RMCU Gets Space at RHS

The Revere Municipal Credit Union (RMCU) has gone back to high school.

In the most literal sense, the Credit Union has opened up a branch in the high school to promote financial literacy and access for high school students and their parents, and to teach young people practical financial skills.

John Kingston of the RMCU said they began operating at Revere High School (RHS) in August, but have recently moved into a dedicated space and are offering one intern from RHS to help staff the location.

The new location is in addition to their main location in the ground floor of Revere City Hall.

“Financial literacy is a huge new area of teaching for high schools across the country,” Kingston said. “The high school got a grant to do a financial literacy program. It was on the radar already, and Dr. Paul Dakin and Dr. Lourenco Garcia wanted to locate a branch here as well. They made an offer and we accepted it. It has worked out really well so far and the Credit Union will be able to be more accessible to more residents of Revere.”

The RMCU has altered its charter in order to include high school students, middle school students and their parents as eligible members for the Credit Union. Already, municipal and school employees are eligible to join.

By adding the school kids and their parents, Kingston said that gives the RMCU exposure to 3,000 students and their families.

“That means about 20 percent of the population of the city could join the Credit Union now,” he said.

There has also been a RMCU ATM added to the school, located in the hallway by the library.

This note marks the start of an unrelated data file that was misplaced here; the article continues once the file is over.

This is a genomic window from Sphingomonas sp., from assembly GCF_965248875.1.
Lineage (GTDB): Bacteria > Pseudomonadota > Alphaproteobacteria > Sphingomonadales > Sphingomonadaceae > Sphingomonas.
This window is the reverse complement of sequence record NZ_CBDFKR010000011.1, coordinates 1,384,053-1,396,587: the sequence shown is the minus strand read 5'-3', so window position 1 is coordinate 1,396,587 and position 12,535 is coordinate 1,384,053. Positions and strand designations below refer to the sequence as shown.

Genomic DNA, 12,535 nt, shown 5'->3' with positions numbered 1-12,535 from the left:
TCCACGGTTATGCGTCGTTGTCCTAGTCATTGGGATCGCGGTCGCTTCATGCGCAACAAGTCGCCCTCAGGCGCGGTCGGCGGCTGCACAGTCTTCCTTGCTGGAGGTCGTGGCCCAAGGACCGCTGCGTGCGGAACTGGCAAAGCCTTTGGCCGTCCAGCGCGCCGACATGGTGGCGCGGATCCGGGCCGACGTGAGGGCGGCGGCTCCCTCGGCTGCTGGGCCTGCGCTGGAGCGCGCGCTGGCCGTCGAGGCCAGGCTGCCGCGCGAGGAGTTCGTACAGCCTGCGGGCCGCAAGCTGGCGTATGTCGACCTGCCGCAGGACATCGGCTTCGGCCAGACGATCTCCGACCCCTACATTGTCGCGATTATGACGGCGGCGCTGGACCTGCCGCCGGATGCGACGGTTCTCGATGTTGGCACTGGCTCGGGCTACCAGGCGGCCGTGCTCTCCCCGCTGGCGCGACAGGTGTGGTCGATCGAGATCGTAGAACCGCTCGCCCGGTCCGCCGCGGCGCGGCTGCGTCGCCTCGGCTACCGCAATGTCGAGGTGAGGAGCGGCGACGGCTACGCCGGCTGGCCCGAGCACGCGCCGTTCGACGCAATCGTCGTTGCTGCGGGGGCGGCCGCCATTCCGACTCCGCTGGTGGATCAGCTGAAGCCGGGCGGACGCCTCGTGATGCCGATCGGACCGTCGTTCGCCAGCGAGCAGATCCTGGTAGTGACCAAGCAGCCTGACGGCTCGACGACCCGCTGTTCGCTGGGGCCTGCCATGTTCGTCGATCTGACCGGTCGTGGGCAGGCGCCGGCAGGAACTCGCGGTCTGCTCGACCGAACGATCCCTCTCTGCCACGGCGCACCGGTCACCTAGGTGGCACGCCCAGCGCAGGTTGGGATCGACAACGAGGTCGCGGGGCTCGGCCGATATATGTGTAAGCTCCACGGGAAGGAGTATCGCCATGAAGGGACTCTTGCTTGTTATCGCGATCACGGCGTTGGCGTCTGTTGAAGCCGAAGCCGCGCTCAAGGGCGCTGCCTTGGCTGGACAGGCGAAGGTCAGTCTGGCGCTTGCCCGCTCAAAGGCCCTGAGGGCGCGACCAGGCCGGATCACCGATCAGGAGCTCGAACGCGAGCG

Meanwhile, Kingston also brings an educational element to the new venture.

A new elective class at the high school deals with financial literacy, and Kingston is part of the curriculum.

“I go to the elective classes and talk about banking basics – how to write a check or the difference between a debit and credit card,” he said.

This quarter, Kayle Pezzuto is the student intern at the branch. She said she has worked with several students to help them open accounts. Altogether, the venture has yielded about 100 student accounts at RHS. Pezzuto said she believes its very important information.

“I feel like some kids don’t understand it, but its very important certainly,” she said. “They might not understand certain aspects, like how only certain ATMs work for them and the others they have to pay to use. I find these are more common things we should know in high school, but maybe they’ve forgotten to teach us.”

Kingston said students will not lose their accounts when they graduate and, eventually, move on to college or to another city or town.

“When they leave, they keep the account,” he said. “Once a member, always a member.”

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